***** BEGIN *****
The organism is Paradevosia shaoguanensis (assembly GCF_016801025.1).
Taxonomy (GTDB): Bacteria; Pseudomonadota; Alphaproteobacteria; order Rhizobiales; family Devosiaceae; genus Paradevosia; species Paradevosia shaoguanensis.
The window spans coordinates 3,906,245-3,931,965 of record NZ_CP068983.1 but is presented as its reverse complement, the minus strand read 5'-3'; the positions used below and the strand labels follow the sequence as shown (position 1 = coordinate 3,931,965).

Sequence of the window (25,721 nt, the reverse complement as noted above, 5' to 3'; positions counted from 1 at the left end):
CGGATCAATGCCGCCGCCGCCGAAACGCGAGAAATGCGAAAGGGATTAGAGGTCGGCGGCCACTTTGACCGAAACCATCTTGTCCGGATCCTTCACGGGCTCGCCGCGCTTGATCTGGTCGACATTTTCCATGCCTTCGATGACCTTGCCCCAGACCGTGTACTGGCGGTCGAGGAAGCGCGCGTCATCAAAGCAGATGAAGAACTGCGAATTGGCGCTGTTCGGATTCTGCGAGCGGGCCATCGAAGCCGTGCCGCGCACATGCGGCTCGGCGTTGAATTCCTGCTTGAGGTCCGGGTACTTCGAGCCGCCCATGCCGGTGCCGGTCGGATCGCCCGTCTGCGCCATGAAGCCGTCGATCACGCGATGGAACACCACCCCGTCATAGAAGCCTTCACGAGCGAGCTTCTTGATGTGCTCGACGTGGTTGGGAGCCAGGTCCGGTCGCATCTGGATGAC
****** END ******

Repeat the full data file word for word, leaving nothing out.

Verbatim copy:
The organism is Paradevosia shaoguanensis (assembly GCF_016801025.1).
Taxonomy (GTDB): Bacteria; Pseudomonadota; Alphaproteobacteria; order Rhizobiales; family Devosiaceae; genus Paradevosia; species Paradevosia shaoguanensis.
The window spans coordinates 3,906,245-3,931,965 of record NZ_CP068983.1 but is presented as its reverse complement, the minus strand read 5'-3'; the positions used below and the strand labels follow the sequence as shown (position 1 = coordinate 3,931,965).

Sequence of the window (25,721 nt, the reverse complement as noted above, 5' to 3'; positions counted from 1 at the left end):
CGGATCAATGCCGCCGCCGCCGAAACGCGAGAAATGCGAAAGGGATTAGAGGTCGGCGGCCACTTTGACCGAAACCATCTTGTCCGGATCCTTCACGGGCTCGCCGCGCTTGATCTGGTCGACATTTTCCATGCCTTCGATGACCTTGCCCCAGACCGTGTACTGGCGGTCGAGGAAGCGCGCGTCATCAAAGCAGATGAAGAACTGCGAATTGGCGCTGTTCGGATTCTGCGAGCGGGCCATCGAAGCCGTGCCGCGCACATGCGGCTCGGCGTTGAATTCCTGCTTGAGGTCCGGGTACTTCGAGCCGCCCATGCCGGTGCCGGTCGGATCGCCCGTCTGCGCCATGAAGCCGTCGATCACGCGATGGAACACCACCCCGTCATAGAAGCCTTCACGAGCGAGCTTCTTGATGTGCTCGACGTGGTTGGGAGCCAGGTCCGGTCGCATCTGGATGAC